If you analyze what happens when the Panamerican Games or the Olympics take place at any city, you’ll realize that the result is better or higher than previous editions. We, like any organizing country, obviously took advantage of the local condition, we made the most of it, but it’s far different in Toronto. In fact, the competing program is not the same that Guadalajara Games’. There are some modifications. For instance, there is no pelota court like the one we had in Guadalajara and our results were great, with several medals. So, the truth is that I don’t like making predictions or speculating about the number of medals, and I have many reasons.
And he adds: “I was an athlete many years ago and I never liked having an outsider saying that I was going to win or not. On the other hand, I can guarantee and underline that all Mexican athletes competing in Toronto will do their best to succeed.
NO TO INVITATIONS
Sometimes there are problems with special invitations to athletes. What are you going to do so as to avoid complaints on guest athletes?
Now that you mention it, most of the time the athletes win their position in the court, course or swimming pool, but sometimes they are invited and that’s when problems begin: “she went there because they are friends”. As the matter of fact, the Mexican Olympic Committee has adopted a policy, and we totally support it, that straight away says no to these wildcards. Not from the outset because it brings about problems, but the situations have to be crystal-clear.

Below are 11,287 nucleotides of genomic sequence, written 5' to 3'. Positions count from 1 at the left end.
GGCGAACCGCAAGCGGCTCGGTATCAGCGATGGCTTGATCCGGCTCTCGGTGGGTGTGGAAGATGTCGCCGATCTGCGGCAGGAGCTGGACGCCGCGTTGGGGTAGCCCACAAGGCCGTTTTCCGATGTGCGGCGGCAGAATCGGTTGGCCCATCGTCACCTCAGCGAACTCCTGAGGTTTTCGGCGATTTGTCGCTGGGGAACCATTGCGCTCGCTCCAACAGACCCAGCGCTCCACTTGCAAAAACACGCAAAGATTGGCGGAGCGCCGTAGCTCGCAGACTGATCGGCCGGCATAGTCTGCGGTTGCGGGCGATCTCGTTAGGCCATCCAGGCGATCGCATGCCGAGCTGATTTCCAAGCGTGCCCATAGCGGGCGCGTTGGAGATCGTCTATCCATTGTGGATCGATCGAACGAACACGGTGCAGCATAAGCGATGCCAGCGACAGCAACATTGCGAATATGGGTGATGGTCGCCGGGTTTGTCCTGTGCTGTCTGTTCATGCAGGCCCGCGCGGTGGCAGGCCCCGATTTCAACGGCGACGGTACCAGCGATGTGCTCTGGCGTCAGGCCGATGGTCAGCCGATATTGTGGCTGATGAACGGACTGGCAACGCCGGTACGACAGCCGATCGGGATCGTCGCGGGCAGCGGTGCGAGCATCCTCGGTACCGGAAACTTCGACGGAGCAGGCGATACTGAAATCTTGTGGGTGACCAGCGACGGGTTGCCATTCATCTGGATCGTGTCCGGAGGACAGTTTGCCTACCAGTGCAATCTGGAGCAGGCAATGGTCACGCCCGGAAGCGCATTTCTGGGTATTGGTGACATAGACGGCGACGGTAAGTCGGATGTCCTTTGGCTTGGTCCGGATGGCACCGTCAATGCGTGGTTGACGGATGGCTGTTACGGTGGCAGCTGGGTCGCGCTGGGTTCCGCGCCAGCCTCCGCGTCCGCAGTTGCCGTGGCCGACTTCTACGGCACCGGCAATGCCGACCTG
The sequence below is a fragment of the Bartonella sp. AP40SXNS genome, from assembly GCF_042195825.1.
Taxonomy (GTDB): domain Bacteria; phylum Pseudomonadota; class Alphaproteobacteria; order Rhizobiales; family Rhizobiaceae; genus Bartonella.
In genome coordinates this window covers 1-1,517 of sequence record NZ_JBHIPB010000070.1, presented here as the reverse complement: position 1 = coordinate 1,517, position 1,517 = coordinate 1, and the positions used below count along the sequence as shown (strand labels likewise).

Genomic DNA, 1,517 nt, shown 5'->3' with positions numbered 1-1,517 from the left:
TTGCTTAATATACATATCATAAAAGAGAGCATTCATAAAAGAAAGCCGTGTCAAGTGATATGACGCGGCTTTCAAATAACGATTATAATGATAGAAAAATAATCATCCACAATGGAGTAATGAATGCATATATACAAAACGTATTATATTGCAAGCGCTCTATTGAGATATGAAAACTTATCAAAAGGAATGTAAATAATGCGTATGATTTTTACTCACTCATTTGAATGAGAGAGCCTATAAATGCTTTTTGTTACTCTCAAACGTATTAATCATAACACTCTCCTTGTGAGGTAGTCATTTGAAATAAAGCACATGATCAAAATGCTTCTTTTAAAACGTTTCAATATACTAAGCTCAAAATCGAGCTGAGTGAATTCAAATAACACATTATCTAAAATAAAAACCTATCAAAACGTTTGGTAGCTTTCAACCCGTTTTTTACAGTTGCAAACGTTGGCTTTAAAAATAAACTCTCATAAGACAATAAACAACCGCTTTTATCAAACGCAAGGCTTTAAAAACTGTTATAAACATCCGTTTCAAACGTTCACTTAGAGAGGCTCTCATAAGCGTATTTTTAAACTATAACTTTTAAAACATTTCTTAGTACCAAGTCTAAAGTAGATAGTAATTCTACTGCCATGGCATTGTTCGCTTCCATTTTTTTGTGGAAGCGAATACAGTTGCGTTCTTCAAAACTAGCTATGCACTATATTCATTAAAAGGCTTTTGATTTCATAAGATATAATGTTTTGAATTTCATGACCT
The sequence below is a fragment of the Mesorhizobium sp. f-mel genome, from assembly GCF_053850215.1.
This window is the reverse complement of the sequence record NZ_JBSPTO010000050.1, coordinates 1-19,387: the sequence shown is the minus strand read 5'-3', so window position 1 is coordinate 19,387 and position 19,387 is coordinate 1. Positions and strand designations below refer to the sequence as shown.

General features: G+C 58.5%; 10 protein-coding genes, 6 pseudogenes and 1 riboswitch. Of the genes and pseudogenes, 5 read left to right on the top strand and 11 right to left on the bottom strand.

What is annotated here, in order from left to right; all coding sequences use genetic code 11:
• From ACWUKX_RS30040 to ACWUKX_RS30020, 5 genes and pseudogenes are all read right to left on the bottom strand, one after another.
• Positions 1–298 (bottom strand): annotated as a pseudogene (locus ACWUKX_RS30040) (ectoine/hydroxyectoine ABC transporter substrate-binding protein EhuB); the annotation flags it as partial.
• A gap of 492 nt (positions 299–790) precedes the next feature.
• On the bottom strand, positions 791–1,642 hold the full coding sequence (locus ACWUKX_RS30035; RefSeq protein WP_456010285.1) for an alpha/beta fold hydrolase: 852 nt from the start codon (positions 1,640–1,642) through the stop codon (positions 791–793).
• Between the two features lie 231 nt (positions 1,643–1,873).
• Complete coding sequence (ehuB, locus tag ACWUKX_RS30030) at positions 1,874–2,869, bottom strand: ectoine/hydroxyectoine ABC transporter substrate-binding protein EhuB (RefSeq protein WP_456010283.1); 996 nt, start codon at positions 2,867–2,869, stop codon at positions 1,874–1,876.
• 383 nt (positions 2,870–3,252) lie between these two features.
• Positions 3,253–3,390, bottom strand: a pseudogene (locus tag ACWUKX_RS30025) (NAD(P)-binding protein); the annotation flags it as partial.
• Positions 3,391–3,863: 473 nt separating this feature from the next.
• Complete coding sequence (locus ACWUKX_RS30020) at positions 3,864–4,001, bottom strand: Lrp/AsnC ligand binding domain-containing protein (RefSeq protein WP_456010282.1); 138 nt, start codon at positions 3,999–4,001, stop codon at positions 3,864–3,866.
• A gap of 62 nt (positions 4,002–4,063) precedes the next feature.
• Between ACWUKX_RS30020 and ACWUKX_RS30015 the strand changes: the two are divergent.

For instance, would it be applied in the case of a sportsman that is presently injured and is undergoing a recovery process?
It’s not normally applied in that case. For example (and this is usually done in the Olympic Games, or it was), when the quota you had established for certain event is reduced because of any injured sportsman, or some places have been reserved for other countries based on ranking or any criterion followed by the international federation, this invitation is issued to participate in the Games. That’s what happens in the Olympics and a clear example is related to the Youth Olympic Games, where twelve positions qualify to the finals, nine plus the venue, and two universal spaces. We analyze it as an exception.
We respect your opinion on predictions, but I’m sure you have identified different activities in which the Mexican team is highly competitive.